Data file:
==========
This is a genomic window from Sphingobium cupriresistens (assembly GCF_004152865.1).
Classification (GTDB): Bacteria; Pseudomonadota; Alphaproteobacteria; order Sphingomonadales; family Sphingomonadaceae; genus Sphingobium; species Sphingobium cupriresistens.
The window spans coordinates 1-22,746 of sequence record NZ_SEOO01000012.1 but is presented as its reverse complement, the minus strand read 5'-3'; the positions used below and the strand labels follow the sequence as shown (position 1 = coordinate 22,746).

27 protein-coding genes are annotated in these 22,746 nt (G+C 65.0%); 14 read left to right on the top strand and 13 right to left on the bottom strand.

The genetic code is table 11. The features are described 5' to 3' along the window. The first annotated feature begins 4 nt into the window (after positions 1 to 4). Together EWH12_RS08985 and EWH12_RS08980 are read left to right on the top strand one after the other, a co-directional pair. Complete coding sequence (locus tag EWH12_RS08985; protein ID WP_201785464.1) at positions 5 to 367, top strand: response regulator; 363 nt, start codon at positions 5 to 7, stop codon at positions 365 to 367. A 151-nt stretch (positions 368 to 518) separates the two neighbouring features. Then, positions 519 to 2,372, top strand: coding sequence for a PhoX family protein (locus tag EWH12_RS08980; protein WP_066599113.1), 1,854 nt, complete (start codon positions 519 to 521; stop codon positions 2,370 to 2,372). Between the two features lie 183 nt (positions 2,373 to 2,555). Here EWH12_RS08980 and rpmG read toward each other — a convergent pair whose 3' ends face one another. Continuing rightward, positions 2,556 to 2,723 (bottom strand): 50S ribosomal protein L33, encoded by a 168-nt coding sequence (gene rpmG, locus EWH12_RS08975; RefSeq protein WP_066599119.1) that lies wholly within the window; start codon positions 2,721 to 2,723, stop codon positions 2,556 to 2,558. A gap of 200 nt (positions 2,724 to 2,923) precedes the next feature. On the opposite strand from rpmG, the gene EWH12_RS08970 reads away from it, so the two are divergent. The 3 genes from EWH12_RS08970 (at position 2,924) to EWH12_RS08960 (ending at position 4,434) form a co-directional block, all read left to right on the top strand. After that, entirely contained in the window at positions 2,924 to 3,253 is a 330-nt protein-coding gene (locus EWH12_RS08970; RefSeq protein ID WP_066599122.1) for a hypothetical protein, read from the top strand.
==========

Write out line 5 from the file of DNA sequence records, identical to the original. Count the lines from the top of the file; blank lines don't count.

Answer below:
The genetic code is table 11. The features are described 5' to 3' along the window. The first annotated feature begins 4 nt into the window (after positions 1 to 4). Together EWH12_RS08985 and EWH12_RS08980 are read left to right on the top strand one after the other, a co-directional pair. Complete coding sequence (locus tag EWH12_RS08985; protein ID WP_201785464.1) at positions 5 to 367, top strand: response regulator; 363 nt, start codon at positions 5 to 7, stop codon at positions 365 to 367. A 151-nt stretch (positions 368 to 518) separates the two neighbouring features. Then, positions 519 to 2,372, top strand: coding sequence for a PhoX family protein (locus tag EWH12_RS08980; protein WP_066599113.1), 1,854 nt, complete (start codon positions 519 to 521; stop codon positions 2,370 to 2,372). Between the two features lie 183 nt (positions 2,373 to 2,555). Here EWH12_RS08980 and rpmG read toward each other — a convergent pair whose 3' ends face one another. Continuing rightward, positions 2,556 to 2,723 (bottom strand): 50S ribosomal protein L33, encoded by a 168-nt coding sequence (gene rpmG, locus EWH12_RS08975; RefSeq protein WP_066599119.1) that lies wholly within the window; start codon positions 2,721 to 2,723, stop codon positions 2,556 to 2,558. A gap of 200 nt (positions 2,724 to 2,923) precedes the next feature. On the opposite strand from rpmG, the gene EWH12_RS08970 reads away from it, so the two are divergent. The 3 genes from EWH12_RS08970 (at position 2,924) to EWH12_RS08960 (ending at position 4,434) form a co-directional block, all read left to right on the top strand. After that, entirely contained in the window at positions 2,924 to 3,253 is a 330-nt protein-coding gene (locus EWH12_RS08970; RefSeq protein ID WP_066599122.1) for a hypothetical protein, read from the top strand.